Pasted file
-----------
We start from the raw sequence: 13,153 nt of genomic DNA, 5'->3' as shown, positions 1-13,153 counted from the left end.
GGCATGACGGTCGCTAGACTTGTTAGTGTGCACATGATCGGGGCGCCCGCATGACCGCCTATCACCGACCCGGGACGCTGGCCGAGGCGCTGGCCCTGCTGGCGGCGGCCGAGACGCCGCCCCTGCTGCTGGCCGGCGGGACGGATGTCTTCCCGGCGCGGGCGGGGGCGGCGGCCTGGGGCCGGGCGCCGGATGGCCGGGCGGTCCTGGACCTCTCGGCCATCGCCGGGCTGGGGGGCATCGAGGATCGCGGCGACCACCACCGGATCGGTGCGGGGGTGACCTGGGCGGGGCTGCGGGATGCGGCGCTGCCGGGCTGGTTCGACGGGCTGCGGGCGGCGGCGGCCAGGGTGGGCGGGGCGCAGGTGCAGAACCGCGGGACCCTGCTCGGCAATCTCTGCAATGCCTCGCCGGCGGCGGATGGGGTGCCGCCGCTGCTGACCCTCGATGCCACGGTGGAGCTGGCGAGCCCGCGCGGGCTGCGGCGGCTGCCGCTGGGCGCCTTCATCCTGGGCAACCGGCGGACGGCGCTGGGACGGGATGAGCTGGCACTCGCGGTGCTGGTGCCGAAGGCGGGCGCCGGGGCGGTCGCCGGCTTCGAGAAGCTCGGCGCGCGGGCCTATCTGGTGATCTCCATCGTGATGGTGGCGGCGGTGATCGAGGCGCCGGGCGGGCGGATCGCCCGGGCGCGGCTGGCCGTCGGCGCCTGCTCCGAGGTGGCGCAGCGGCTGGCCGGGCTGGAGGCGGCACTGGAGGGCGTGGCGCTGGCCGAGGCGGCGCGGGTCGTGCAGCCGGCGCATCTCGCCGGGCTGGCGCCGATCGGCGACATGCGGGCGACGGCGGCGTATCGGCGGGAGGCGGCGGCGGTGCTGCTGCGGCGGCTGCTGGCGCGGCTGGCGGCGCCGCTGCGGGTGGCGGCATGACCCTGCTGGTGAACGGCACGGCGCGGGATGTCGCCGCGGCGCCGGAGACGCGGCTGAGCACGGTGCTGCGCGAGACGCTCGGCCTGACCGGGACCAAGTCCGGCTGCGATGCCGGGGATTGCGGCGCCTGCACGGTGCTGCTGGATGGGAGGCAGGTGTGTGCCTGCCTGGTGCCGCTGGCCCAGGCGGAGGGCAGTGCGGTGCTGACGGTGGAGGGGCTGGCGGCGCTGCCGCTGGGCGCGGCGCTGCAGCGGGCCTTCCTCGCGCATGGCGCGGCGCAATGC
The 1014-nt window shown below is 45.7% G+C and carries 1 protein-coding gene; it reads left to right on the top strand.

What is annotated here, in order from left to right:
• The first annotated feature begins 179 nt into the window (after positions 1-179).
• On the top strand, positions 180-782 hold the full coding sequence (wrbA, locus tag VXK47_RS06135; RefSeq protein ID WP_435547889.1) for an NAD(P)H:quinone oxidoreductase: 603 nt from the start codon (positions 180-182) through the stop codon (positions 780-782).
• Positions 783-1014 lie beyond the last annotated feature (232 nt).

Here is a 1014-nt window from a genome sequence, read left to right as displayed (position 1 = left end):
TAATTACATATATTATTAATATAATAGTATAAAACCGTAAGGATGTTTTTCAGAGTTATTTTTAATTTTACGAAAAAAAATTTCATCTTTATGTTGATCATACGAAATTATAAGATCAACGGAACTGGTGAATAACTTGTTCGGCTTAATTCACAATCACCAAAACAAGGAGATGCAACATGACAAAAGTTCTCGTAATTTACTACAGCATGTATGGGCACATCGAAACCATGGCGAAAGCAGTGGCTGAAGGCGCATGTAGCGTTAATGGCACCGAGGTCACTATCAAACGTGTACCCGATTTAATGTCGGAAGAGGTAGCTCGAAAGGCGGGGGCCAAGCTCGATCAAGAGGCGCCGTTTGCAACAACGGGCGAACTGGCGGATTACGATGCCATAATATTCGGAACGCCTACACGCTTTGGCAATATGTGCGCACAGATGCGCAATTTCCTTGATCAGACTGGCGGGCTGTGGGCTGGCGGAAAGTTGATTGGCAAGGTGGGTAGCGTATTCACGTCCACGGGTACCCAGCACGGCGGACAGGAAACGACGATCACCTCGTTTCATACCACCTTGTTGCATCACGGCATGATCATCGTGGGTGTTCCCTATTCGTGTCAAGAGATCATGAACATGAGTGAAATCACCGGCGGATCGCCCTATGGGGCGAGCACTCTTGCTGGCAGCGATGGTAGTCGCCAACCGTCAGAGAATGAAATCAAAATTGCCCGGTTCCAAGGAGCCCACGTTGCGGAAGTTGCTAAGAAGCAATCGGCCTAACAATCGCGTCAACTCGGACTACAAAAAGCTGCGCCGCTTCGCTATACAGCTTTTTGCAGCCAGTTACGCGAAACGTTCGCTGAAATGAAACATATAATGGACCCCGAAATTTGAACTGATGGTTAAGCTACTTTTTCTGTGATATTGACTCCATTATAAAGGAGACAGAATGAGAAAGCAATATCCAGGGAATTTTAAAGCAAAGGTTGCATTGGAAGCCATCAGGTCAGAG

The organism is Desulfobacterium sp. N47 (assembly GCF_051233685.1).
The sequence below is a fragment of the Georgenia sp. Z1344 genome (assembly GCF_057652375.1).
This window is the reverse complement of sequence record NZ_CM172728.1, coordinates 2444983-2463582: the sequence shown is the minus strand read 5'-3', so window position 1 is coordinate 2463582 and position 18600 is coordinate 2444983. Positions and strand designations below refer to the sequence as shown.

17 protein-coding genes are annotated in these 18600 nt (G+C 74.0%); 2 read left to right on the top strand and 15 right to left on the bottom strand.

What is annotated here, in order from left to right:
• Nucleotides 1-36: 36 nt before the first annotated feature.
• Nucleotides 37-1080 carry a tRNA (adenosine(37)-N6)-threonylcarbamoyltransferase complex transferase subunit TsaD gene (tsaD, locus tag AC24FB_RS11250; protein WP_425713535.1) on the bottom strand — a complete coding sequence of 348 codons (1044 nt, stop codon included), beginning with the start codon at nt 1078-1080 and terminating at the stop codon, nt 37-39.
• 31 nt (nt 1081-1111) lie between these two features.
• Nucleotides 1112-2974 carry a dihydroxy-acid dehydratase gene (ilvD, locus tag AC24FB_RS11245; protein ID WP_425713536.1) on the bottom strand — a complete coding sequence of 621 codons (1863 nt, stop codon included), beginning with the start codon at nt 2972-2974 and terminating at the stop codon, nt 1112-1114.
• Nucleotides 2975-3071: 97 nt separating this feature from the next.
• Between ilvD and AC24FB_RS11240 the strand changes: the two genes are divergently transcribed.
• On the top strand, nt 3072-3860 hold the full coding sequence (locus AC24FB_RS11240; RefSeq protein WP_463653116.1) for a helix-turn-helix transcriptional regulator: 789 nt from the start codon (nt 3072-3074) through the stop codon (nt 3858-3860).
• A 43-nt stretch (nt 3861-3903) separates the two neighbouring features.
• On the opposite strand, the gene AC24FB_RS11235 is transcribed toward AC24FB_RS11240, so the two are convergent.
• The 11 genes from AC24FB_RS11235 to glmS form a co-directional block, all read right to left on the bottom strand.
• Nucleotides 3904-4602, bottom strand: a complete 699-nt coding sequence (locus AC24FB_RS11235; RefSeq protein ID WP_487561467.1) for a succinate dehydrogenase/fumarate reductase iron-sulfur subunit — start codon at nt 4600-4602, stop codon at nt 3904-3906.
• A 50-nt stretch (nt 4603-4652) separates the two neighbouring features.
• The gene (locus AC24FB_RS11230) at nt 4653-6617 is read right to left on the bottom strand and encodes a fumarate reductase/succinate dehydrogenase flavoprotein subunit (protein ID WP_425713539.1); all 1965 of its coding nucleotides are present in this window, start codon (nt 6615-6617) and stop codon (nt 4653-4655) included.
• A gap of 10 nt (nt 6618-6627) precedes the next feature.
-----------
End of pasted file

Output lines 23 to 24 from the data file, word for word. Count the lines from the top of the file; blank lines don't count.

• On the opposite strand, the gene AC24FB_RS11235 is transcribed toward AC24FB_RS11240, so the two are convergent.
• The 11 genes from AC24FB_RS11235 to glmS form a co-directional block, all read right to left on the bottom strand.